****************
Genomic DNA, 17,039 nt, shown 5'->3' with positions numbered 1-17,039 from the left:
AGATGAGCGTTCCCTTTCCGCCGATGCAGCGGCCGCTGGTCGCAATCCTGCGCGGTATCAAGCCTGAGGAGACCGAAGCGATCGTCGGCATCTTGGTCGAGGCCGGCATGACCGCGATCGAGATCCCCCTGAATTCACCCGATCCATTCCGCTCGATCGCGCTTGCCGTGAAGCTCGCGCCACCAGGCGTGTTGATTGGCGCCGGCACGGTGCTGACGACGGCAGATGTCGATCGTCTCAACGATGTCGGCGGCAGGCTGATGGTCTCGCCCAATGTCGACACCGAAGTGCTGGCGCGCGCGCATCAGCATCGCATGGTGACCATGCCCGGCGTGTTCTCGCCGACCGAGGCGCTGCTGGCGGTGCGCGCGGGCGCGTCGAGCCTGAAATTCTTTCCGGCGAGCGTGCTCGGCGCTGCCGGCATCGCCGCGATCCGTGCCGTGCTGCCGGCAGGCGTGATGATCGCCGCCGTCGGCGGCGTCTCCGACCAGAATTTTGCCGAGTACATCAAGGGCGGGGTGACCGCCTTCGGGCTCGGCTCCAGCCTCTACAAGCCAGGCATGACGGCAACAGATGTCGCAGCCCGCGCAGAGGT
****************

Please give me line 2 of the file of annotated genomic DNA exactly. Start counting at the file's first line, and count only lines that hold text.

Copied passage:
AGATGAGCGTTCCCTTTCCGCCGATGCAGCGGCCGCTGGTCGCAATCCTGCGCGGTATCAAGCCTGAGGAGACCGAAGCGATCGTCGGCATCTTGGTCGAGGCCGGCATGACCGCGATCGAGATCCCCCTGAATTCACCCGATCCATTCCGCTCGATCGCGCTTGCCGTGAAGCTCGCGCCACCAGGCGTGTTGATTGGCGCCGGCACGGTGCTGACGACGGCAGATGTCGATCGTCTCAACGATGTCGGCGGCAGGCTGATGGTCTCGCCCAATGTCGACACCGAAGTGCTGGCGCGCGCGCATCAGCATCGCATGGTGACCATGCCCGGCGTGTTCTCGCCGACCGAGGCGCTGCTGGCGGTGCGCGCGGGCGCGTCGAGCCTGAAATTCTTTCCGGCGAGCGTGCTCGGCGCTGCCGGCATCGCCGCGATCCGTGCCGTGCTGCCGGCAGGCGTGATGATCGCCGCCGTCGGCGGCGTCTCCGACCAGAATTTTGCCGAGTACATCAAGGGCGGGGTGACCGCCTTCGGGCTCGGCTCCAGCCTCTACAAGCCAGGCATGACGGCAACAGATGTCGCAGCCCGCGCAGAGGT